4 Tips for Effective Parent-Child Communication

Parent-Child Communication

Most parents have a common complaint about their children – that they never seem to listen or register what is being said. The open and honest parent-child communication channel is almost non-existent in most families nowadays! Considering the fact that much of the average communication between parent and child centers around instructions of “what to do” – or rather – “what not to do”, is this really very surprising?

We need to get our kids to listen, and the worst way of doing this, is to keep nagging them with the comment, “You never pay attention.” Instead, try communicating using a few tried and tested techniques that are guaranteed to get your children to listen.

When parents communicate openly with their kids and respect their feelings, a stronger bond is built  between them and this makes a parenting job a little easier.

Here are the 4 tips to achieve effective parent-child communication in your family:

1. Set up a Connection First

Many of us make the mistake of addressing a child when he or she is playing, watching television or at the computer. Anytime you need to talk to your child, even before you begin speaking, you ought to ensure your kid is paying attention. Say something like, “I want your eyes on me,” and make sure there is eye contact or say, “I want you to listen to me now,” and do not begin until your child makes eye contact with you.

Anytime there is a break in this – say if the kid goes out of the room, or turns away or begins fiddling with a toy, the television remote control or the mouse – stop speaking and again ask for attention before you continue. This tip comes with a rider, though – it is vital you do the same thing when your kid is speaking something to you; this shows him or her that you respect the communication.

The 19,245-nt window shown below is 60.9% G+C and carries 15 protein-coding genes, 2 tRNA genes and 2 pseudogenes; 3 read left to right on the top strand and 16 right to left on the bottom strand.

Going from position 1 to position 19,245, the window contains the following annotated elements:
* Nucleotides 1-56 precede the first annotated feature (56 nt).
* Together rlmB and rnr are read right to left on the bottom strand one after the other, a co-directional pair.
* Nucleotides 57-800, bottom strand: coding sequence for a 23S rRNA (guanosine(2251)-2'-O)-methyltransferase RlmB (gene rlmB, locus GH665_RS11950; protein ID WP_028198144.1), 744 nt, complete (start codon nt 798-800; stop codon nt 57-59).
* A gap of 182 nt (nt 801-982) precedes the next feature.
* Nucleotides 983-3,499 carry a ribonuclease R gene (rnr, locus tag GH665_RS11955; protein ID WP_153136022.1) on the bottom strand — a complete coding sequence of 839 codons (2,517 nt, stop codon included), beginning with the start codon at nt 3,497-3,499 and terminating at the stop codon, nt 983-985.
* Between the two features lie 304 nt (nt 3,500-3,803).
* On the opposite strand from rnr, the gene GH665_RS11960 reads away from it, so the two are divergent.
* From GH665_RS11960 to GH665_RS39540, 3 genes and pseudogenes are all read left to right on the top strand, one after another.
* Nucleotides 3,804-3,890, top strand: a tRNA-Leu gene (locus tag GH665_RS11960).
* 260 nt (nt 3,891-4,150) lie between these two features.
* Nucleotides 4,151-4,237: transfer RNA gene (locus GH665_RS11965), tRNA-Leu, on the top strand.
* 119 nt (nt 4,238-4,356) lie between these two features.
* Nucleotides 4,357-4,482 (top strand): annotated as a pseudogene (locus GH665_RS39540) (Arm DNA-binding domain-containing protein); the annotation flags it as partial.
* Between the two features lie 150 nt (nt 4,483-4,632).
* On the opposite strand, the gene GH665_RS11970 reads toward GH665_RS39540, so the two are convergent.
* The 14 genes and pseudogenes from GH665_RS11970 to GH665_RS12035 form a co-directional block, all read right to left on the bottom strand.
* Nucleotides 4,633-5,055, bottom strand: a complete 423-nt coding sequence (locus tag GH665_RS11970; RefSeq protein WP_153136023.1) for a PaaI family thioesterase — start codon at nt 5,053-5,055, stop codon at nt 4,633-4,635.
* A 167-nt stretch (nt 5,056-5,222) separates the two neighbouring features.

Each day of our lives we make deposits in the memory banks of our children. ~ Charles R. Swindoll (Tweet this)

 2. Say it Quickly and Use Positive Statements

Ever noticed how you hate to listen to people who drag on and on with unnecessary details as they speak? Well, children have an even shorter attention span, and it gets even further reduced when they are listening to something unpleasant. Recognize this, and keep your sentences short, beginning with the most important part first.

Quickly get to the point: “Please play outside while I clean up the hall” is much more effective than, “I don’t understand why you need to play here right now; can’t you see that I’m cleaning up here? You always do this, how many times do I have to keep reminding you to play outside when I’m working here?”

Did you notice the difference between the two ways of communicating? The first makes a simple assertive statement without nagging the child; the second is not just negative, it also does not convey your wish clearly, and can leave your child feeling confused.

 3. Show Empathy

It can be tough being a child and when things go wrong, a child is quite likely to sulk over it or throw a tantrum, or say and behave irrationally. Do not take this personally and respond; in fact, do not respond at all except for a nod of the head, a smile or an expression of understanding such as, “Oh…I see.” Remember that you are the adult and therefore, the responsibility of staying calm rests on you.

If you find this difficult, make up an excuse and leave the room for a few minutes until you cool down and then go back to your child.

 4. Use “I…” Statements

Always begin your sentences with “I want” or “I wish” rather than “You.” Even more importantly, avoid using all those adverbs of frequency that sound so accusing to a child – always and never in combination with “You.” Say “I want you to pick up your books from the floor now,” and not, “You always leave your books on the floor – will you pick them up?”


Developing an effective parent-child communication is very important. In all our anxiety to get things done and have life running smoothly, one of the first casualties is a loving communication with our kids. If only we could sometimes hear ourselves speak to our kids, we would probably cringe to think we said something so rude or so cruel.

Yes, these tips will certainly help you to talk to kids with respect and positive assertion, and you are sure to see an improvement in their ability to listen.


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